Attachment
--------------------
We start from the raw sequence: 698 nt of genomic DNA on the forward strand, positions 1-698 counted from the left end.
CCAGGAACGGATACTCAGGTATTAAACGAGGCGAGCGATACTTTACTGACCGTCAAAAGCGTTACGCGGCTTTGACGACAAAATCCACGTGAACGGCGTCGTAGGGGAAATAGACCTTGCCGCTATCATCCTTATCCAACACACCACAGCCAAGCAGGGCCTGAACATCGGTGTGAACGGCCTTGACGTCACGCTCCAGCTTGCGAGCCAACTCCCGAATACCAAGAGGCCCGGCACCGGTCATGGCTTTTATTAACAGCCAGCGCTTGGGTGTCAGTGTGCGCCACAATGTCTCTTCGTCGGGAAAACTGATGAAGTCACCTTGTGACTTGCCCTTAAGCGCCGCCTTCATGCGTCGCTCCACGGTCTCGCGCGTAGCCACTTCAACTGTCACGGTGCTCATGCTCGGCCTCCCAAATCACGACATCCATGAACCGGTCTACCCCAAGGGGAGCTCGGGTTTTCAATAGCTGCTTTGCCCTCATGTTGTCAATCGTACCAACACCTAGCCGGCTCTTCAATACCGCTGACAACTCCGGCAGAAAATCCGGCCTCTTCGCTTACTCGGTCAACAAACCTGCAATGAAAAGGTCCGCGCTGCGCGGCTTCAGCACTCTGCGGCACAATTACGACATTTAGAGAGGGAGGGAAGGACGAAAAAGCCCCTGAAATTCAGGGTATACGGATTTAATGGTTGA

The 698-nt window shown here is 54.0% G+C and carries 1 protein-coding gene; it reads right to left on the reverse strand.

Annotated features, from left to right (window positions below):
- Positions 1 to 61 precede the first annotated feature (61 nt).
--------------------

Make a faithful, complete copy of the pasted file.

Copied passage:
We start from the raw sequence: 698 nt of genomic DNA on the forward strand, positions 1-698 counted from the left end.
CCAGGAACGGATACTCAGGTATTAAACGAGGCGAGCGATACTTTACTGACCGTCAAAAGCGTTACGCGGCTTTGACGACAAAATCCACGTGAACGGCGTCGTAGGGGAAATAGACCTTGCCGCTATCATCCTTATCCAACACACCACAGCCAAGCAGGGCCTGAACATCGGTGTGAACGGCCTTGACGTCACGCTCCAGCTTGCGAGCCAACTCCCGAATACCAAGAGGCCCGGCACCGGTCATGGCTTTTATTAACAGCCAGCGCTTGGGTGTCAGTGTGCGCCACAATGTCTCTTCGTCGGGAAAACTGATGAAGTCACCTTGTGACTTGCCCTTAAGCGCCGCCTTCATGCGTCGCTCCACGGTCTCGCGCGTAGCCACTTCAACTGTCACGGTGCTCATGCTCGGCCTCCCAAATCACGACATCCATGAACCGGTCTACCCCAAGGGGAGCTCGGGTTTTCAATAGCTGCTTTGCCCTCATGTTGTCAATCGTACCAACACCTAGCCGGCTCTTCAATACCGCTGACAACTCCGGCAGAAAATCCGGCCTCTTCGCTTACTCGGTCAACAAACCTGCAATGAAAAGGTCCGCGCTGCGCGGCTTCAGCACTCTGCGGCACAATTACGACATTTAGAGAGGGAGGGAAGGACGAAAAAGCCCCTGAAATTCAGGGTATACGGATTTAATGGTTGA

The 698-nt window shown here is 54.0% G+C and carries 1 protein-coding gene; it reads right to left on the reverse strand.

Annotated features, from left to right (window positions below):
- Positions 1 to 61 precede the first annotated feature (61 nt).